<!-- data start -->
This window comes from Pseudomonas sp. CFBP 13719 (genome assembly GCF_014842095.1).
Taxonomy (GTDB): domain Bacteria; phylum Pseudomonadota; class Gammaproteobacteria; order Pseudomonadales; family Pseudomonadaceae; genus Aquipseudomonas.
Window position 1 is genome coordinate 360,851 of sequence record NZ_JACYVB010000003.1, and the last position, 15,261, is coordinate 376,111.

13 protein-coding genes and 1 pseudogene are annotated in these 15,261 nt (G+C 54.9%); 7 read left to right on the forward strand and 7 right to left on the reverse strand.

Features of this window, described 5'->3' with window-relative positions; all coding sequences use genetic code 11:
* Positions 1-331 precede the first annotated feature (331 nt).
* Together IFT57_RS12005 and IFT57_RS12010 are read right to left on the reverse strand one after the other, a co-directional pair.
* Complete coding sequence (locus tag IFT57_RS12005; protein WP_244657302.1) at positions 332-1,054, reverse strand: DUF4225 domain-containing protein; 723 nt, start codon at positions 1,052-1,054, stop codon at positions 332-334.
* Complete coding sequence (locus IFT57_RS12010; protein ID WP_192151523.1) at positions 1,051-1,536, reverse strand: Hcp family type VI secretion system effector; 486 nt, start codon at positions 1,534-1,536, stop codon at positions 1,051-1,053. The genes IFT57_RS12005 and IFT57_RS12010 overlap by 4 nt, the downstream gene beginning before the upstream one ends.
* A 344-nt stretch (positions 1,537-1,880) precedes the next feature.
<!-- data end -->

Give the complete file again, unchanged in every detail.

This window comes from Pseudomonas sp. CFBP 13719 (genome assembly GCF_014842095.1).
Taxonomy (GTDB): domain Bacteria; phylum Pseudomonadota; class Gammaproteobacteria; order Pseudomonadales; family Pseudomonadaceae; genus Aquipseudomonas.
Window position 1 is genome coordinate 360,851 of sequence record NZ_JACYVB010000003.1, and the last position, 15,261, is coordinate 376,111.

13 protein-coding genes and 1 pseudogene are annotated in these 15,261 nt (G+C 54.9%); 7 read left to right on the forward strand and 7 right to left on the reverse strand.

Features of this window, described 5'->3' with window-relative positions; all coding sequences use genetic code 11:
* Positions 1-331 precede the first annotated feature (331 nt).
* Together IFT57_RS12005 and IFT57_RS12010 are read right to left on the reverse strand one after the other, a co-directional pair.
* Complete coding sequence (locus tag IFT57_RS12005; protein WP_244657302.1) at positions 332-1,054, reverse strand: DUF4225 domain-containing protein; 723 nt, start codon at positions 1,052-1,054, stop codon at positions 332-334.
* Complete coding sequence (locus IFT57_RS12010; protein ID WP_192151523.1) at positions 1,051-1,536, reverse strand: Hcp family type VI secretion system effector; 486 nt, start codon at positions 1,534-1,536, stop codon at positions 1,051-1,053. The genes IFT57_RS12005 and IFT57_RS12010 overlap by 4 nt, the downstream gene beginning before the upstream one ends.
* A 344-nt stretch (positions 1,537-1,880) precedes the next feature.